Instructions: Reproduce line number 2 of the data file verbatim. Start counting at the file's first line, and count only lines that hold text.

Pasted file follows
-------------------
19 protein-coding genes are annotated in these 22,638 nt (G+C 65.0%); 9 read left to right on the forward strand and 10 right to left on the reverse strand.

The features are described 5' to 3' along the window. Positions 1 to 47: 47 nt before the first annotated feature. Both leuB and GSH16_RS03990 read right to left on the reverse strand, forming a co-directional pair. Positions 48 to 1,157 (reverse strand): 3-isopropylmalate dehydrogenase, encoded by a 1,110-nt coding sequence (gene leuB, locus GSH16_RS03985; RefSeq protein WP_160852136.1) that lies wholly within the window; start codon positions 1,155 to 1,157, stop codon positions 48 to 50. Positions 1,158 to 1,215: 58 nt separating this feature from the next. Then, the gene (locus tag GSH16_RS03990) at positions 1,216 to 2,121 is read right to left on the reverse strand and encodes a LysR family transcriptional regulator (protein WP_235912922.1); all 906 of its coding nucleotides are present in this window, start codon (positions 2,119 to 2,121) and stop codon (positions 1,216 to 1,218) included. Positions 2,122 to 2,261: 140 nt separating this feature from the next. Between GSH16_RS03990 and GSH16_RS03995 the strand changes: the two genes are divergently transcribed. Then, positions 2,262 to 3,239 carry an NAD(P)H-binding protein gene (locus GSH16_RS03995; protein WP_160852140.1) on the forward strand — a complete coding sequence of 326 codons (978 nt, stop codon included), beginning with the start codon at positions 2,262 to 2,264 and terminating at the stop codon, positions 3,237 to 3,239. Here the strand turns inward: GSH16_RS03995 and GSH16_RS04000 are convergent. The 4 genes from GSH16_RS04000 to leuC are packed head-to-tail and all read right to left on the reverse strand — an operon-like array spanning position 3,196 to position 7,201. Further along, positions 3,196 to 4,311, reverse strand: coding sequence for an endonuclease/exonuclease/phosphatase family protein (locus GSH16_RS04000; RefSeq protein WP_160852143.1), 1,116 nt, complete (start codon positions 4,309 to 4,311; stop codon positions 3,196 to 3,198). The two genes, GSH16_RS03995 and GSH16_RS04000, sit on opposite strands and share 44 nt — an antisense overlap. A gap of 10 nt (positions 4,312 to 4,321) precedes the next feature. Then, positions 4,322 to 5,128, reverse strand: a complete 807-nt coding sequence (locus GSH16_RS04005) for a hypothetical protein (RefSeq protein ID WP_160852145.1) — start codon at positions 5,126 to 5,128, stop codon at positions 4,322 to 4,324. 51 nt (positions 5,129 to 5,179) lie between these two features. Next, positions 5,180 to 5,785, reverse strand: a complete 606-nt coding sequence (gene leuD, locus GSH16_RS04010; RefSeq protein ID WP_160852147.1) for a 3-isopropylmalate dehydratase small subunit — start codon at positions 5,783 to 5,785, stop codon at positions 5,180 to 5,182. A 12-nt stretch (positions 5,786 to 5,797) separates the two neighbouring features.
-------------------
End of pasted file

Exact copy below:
The features are described 5' to 3' along the window. Positions 1 to 47: 47 nt before the first annotated feature. Both leuB and GSH16_RS03990 read right to left on the reverse strand, forming a co-directional pair. Positions 48 to 1,157 (reverse strand): 3-isopropylmalate dehydrogenase, encoded by a 1,110-nt coding sequence (gene leuB, locus GSH16_RS03985; RefSeq protein WP_160852136.1) that lies wholly within the window; start codon positions 1,155 to 1,157, stop codon positions 48 to 50. Positions 1,158 to 1,215: 58 nt separating this feature from the next. Then, the gene (locus tag GSH16_RS03990) at positions 1,216 to 2,121 is read right to left on the reverse strand and encodes a LysR family transcriptional regulator (protein WP_235912922.1); all 906 of its coding nucleotides are present in this window, start codon (positions 2,119 to 2,121) and stop codon (positions 1,216 to 1,218) included. Positions 2,122 to 2,261: 140 nt separating this feature from the next. Between GSH16_RS03990 and GSH16_RS03995 the strand changes: the two genes are divergently transcribed. Then, positions 2,262 to 3,239 carry an NAD(P)H-binding protein gene (locus GSH16_RS03995; protein WP_160852140.1) on the forward strand — a complete coding sequence of 326 codons (978 nt, stop codon included), beginning with the start codon at positions 2,262 to 2,264 and terminating at the stop codon, positions 3,237 to 3,239. Here the strand turns inward: GSH16_RS03995 and GSH16_RS04000 are convergent. The 4 genes from GSH16_RS04000 to leuC are packed head-to-tail and all read right to left on the reverse strand — an operon-like array spanning position 3,196 to position 7,201. Further along, positions 3,196 to 4,311, reverse strand: coding sequence for an endonuclease/exonuclease/phosphatase family protein (locus GSH16_RS04000; RefSeq protein WP_160852143.1), 1,116 nt, complete (start codon positions 4,309 to 4,311; stop codon positions 3,196 to 3,198). The two genes, GSH16_RS03995 and GSH16_RS04000, sit on opposite strands and share 44 nt — an antisense overlap. A gap of 10 nt (positions 4,312 to 4,321) precedes the next feature. Then, positions 4,322 to 5,128, reverse strand: a complete 807-nt coding sequence (locus GSH16_RS04005) for a hypothetical protein (RefSeq protein ID WP_160852145.1) — start codon at positions 5,126 to 5,128, stop codon at positions 4,322 to 4,324. 51 nt (positions 5,129 to 5,179) lie between these two features. Next, positions 5,180 to 5,785, reverse strand: a complete 606-nt coding sequence (gene leuD, locus GSH16_RS04010; RefSeq protein ID WP_160852147.1) for a 3-isopropylmalate dehydratase small subunit — start codon at positions 5,783 to 5,785, stop codon at positions 5,180 to 5,182. A 12-nt stretch (positions 5,786 to 5,797) separates the two neighbouring features.